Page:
The Cathedral of Siena, an architectural gem in Italy, has opened up its attics in a unique move that allows visitors to see the challenges involved in building the 1263 masterpiece
Secret passages high up in the rafters of Siena Cathedral have been opened for the first time after decades of restoration, offering a rare view of midnight-blue ceilings and the Tuscan panorama.
The famous 13th-century black-and-white striped cathedral has opened a series of spiral staircases and covered internal walkways to the public — all 49 feet from the marble floor. Visitors climbing up can peep down through small windows onto the mediaeval and Renaissance mosaics showing biblical scenes which line the nave and transepts and the golden stars of the ceiling.
“The roof of Siena Cathedral had never been considered a place that could be suitable for tourists,” said Mario Lorenzoni, curator of Siena Cathedral. “We went up into the lofts to clean them and it was a mammoth task! And while we were there, we realised that the roof could offer amazing things,” he said.
Beyond the covered walkways, open only to 15 people at a time, is another succession of spiral steps leading to the cathedral's parapet and to a spectacular view across the red-tiled roofs of Siena. Hidden from sight from the tourists below who are admiring the cathedral's collection of art works by Bernini, Donatello and Michelangelo, navigating the passages is like being back-stage in a theatre.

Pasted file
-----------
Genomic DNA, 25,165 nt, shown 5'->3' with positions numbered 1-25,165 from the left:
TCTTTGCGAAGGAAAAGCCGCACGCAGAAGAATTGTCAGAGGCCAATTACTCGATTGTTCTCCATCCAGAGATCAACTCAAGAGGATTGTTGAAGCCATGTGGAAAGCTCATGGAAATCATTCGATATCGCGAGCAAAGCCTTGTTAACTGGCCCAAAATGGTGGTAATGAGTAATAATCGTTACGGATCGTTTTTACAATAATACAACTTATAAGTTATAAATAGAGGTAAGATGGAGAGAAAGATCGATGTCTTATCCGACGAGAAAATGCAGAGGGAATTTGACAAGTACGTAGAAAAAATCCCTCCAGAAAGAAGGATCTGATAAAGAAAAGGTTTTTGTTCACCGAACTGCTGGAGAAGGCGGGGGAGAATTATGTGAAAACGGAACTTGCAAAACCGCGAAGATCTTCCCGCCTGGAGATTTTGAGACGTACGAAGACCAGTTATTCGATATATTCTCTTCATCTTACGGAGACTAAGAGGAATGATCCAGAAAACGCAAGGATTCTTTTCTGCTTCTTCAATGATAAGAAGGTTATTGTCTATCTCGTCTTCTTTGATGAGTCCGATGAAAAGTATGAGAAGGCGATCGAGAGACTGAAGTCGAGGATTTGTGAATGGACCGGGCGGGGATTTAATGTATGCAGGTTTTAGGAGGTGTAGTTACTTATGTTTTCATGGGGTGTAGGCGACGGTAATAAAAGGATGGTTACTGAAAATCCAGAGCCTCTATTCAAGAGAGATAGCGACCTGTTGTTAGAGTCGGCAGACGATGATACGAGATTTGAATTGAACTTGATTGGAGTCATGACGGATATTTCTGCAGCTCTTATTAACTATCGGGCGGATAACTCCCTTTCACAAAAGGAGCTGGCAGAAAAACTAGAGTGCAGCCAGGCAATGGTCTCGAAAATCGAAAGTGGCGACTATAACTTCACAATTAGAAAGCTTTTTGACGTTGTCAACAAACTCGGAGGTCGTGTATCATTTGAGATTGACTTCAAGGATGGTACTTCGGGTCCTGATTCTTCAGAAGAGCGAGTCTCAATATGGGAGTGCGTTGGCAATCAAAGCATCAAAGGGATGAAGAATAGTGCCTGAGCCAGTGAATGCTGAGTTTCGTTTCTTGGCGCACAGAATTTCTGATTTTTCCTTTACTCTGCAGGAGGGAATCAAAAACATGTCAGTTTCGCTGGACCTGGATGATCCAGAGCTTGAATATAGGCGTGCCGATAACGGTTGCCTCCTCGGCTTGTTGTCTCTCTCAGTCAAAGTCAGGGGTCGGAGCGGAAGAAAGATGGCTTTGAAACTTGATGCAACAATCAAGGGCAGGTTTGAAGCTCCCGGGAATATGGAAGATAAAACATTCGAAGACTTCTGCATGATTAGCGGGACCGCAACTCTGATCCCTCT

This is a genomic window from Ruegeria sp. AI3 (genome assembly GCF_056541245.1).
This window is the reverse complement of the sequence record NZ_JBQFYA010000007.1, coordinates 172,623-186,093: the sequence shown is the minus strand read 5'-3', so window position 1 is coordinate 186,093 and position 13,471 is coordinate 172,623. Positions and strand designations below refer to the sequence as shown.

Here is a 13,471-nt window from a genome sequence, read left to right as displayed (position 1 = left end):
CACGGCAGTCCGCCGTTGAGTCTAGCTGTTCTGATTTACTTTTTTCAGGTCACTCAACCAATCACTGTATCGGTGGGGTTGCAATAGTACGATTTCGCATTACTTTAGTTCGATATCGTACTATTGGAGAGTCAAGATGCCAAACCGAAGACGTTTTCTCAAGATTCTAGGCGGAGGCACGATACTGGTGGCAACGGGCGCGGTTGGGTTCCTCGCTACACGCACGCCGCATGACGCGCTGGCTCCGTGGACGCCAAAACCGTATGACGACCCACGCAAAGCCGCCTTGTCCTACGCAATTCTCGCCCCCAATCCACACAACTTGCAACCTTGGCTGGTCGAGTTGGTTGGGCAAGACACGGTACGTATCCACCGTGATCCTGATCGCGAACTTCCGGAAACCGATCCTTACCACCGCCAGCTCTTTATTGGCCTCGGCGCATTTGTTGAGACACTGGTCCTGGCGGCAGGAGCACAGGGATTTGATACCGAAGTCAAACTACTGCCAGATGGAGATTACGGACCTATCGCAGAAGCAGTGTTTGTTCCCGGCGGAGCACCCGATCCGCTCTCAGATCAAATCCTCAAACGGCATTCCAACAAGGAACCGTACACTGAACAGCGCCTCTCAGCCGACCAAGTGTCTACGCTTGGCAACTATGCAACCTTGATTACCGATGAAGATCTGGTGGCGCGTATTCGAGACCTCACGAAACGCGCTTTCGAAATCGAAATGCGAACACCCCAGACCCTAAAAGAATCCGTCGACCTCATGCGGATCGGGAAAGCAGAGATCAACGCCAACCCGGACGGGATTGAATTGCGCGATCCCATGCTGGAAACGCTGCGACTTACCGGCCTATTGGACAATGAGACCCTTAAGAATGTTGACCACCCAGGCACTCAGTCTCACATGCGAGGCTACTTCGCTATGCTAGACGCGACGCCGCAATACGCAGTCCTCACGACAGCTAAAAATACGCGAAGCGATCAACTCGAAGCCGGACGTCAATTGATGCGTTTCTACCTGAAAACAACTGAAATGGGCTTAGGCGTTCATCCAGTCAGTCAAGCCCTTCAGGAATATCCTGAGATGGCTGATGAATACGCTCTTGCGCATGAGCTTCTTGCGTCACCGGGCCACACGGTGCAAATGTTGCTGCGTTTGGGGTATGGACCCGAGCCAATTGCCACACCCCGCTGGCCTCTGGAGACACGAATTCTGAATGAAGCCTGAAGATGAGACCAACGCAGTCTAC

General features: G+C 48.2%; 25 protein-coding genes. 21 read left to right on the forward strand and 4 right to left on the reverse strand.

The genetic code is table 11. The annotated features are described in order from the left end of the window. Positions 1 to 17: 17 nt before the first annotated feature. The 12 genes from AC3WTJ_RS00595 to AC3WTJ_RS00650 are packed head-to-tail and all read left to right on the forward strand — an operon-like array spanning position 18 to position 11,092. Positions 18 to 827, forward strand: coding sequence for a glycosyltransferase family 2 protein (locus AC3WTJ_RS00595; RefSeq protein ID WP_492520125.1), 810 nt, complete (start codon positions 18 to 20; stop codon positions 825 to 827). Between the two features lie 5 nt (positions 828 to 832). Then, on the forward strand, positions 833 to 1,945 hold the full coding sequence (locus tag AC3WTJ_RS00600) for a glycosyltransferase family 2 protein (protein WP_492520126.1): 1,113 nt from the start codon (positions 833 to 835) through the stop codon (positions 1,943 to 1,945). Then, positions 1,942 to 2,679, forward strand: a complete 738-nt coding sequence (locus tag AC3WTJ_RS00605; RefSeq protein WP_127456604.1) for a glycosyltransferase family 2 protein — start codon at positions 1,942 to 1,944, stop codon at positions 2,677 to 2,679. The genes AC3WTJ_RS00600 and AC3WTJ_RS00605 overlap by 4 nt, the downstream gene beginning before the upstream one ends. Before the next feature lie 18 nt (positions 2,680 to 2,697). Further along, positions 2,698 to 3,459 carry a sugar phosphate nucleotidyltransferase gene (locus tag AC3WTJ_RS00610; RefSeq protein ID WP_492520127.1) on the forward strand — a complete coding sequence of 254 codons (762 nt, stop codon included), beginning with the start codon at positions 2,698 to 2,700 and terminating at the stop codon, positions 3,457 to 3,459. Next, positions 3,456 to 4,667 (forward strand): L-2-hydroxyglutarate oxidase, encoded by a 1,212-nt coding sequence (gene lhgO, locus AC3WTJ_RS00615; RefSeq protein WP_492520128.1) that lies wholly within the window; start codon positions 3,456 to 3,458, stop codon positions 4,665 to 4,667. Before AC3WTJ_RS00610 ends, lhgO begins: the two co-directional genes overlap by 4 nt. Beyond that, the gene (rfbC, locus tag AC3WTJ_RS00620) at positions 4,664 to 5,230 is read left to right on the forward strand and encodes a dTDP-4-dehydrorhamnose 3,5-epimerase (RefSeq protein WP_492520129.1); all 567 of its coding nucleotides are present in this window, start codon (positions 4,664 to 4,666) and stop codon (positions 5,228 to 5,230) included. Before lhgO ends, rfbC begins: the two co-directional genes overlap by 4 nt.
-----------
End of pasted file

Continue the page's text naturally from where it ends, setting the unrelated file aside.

Here, poised between earth and sky, the methods and technical challenges involved in building the cathedral, which was designed and completed by 1263, are laid bare. The idea is to give visitors a glimpse of what it takes to raise from marble blocks a towering house of prayer, decorated both inside and out in the city's black and white stripes in a reference to the colours of the horses ridden by the city's founders, Senius and Aschius.
“How did they raise the tonnes of marble? How did the sculptors work? How did the architects explain to them what they had in mind?” said Lorenzoni, outlining some of the concepts tackled. “On the one hand there is the visual aspect, with sublime views, and on the other there's the more technical aspect — no less moving — on how the works of art which we so love today were made,” he said.
The walkways were opened to the public in collaboration with the town's religious authorities, headed up by Archbishop Antonio Buoncristiani. “In a town which was fundamentally poor, it was possible to build extraordinary monuments, of an indescribable beauty. How? Because they had a sense of the common good,” he said. “I think that the most important aspect of the visit is to understand what the cathedral construction site meant, how it mobilised the whole town,” he added.
While scaling the steps to the hidden pathways may bring some closer to heaven, the experience is not for the faint of heart. It is not for everyone; an elderly person is not going to be able to climb that spiral staircase, said the 69-year-old archbishop.
The walkways are open to the public until October 27, and visitors must reserve tickets in advance.